England is under a third national lockdown to try to prevent hospitals from being overwhelmed, amid high coronavirus infections.
The decision came after UK chief medical officers recommended that the Covid threat level be increased to five – the maximum level.
The government has published details about things you can and can’t do – which have prompted a number of questions.
Why are nurseries still open?
The government has decided to close both primary and secondary schools, but not nurseries. At a briefing, Boris Johnson was asked by a member of the public why this was the case.
The Prime Minister said he believed “all places of education are safe” but that there were “very, very important reasons” to keep early years provision open, because it would help key workers and vital services to continue.
But all educational settings remain open to key workers, including primary and secondary schools.
When asked a similar question by the BBC on Monday, Chris Whitty gave a broader answer, saying “the reason that nursery schools are open is to allow people who need to go to work or need to do particular activities, to do so. And we all do know that children are very, very low risk of this virus relative to other ages, so it’s not zero risks but it’s a very low risk.”
The government has been advised younger children are less likely to pass on coronavirus than older children.
In the Sage minutes from 22 December, the scientific advisers say the “closure of secondary schools [is] likely to have a greater effect than closure of primary schools”.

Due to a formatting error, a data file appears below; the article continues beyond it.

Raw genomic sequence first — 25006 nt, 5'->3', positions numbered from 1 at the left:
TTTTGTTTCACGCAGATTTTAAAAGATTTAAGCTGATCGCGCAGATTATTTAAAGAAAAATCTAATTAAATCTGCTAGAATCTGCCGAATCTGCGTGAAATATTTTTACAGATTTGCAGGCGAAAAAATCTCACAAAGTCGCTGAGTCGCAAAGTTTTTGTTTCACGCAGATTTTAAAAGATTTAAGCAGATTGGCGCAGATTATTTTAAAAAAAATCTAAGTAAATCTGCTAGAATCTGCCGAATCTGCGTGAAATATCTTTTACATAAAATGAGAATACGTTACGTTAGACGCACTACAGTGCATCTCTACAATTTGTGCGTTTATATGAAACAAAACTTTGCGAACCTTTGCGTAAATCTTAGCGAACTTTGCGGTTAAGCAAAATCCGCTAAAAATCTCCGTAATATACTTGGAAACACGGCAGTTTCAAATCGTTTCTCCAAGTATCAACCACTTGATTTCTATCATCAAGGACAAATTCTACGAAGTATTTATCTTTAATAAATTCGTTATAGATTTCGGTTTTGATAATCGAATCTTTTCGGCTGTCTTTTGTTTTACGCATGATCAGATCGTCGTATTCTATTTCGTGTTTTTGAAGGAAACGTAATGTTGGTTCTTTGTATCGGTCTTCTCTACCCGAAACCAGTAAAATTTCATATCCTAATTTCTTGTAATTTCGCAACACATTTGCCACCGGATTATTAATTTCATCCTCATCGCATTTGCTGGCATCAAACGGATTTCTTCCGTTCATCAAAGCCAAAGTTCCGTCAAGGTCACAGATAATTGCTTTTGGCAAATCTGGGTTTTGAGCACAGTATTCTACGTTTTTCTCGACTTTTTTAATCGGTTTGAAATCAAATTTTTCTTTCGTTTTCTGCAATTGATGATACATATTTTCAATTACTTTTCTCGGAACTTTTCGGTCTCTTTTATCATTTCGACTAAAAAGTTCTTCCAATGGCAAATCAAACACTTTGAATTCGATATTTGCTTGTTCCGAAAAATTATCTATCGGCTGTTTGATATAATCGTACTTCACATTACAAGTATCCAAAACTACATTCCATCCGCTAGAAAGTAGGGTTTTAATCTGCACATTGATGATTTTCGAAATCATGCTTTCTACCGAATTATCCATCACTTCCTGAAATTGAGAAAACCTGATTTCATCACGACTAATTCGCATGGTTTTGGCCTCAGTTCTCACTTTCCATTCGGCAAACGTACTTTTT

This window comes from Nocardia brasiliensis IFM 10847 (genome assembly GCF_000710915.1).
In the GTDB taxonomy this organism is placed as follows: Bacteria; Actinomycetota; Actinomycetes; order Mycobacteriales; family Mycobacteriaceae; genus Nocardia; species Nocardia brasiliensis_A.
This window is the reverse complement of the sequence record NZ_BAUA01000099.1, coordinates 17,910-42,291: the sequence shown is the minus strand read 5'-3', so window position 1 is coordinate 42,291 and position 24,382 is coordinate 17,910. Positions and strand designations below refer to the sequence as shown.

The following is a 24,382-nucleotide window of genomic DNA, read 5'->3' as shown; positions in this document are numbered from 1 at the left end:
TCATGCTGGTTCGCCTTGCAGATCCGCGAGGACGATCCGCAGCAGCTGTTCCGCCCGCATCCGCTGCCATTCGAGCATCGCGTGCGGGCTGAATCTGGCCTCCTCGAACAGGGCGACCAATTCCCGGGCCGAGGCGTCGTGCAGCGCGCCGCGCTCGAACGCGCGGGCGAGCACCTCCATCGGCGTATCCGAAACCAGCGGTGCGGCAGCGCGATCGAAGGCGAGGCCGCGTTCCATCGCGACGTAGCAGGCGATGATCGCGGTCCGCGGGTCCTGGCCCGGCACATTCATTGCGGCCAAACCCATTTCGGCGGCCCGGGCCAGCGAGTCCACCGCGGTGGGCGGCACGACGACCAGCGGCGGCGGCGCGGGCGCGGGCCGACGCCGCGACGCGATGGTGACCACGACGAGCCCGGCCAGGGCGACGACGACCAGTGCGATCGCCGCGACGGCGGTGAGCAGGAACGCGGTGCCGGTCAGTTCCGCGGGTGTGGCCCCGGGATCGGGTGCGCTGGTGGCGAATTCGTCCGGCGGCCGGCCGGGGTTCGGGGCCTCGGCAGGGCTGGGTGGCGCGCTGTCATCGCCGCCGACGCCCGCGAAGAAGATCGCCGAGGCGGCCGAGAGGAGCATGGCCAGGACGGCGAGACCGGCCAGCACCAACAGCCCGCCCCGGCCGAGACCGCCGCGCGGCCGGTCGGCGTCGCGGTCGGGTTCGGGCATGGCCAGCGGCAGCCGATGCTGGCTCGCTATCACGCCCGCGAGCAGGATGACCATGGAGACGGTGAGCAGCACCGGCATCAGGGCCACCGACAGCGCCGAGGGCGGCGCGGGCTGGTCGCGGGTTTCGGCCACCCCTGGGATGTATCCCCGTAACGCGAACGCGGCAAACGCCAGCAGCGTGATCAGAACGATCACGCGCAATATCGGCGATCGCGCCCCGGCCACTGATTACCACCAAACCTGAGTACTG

But outbreaks have been linked to nurseries. Since September, 10% of coronavirus outbreaks or clusters in educational settings have taken place in an early years setting, according to Public Health England.
Coronavirus poses a much lower risk to younger children and there is limited evidence it spreads in that age group. Scientists are still investigating the new variant, but there is no evidence it causes more severe illness in any age group.
Why did schools reopen for a day?
Primary schools in many parts of the country welcomed pupils back on the Monday after the holidays. But after one day of in-person teaching they closed again to the majority of children, who are now learning remotely.
The prime minister said in his statement on the Monday evening: “Parents whose children were in school today may reasonably ask why we did not take this decision sooner.”
He stressed that children would still be safe at school, but that they were being closed because they could “act as vectors for transmission, causing the virus to spread between households”.
But on the Andrew Marr Show on Sunday – the day before – Mr Johnson said: “There is no doubt in my mind that schools are safe and that education is a priority,” and urged parents of primary school children to take them to school if their schools were opening.
The government says it had to act after the coronavirus risk was raised to level five the day that schools reopened. This had never happened before and indicates there is a risk of the health service being overwhelmed.
At his press conference on the Tuesday, Mr Johnson said he had wanted to do everything possible to keep schools open, “but, alas yesterday, it became clear that the data simply was not going to support that”.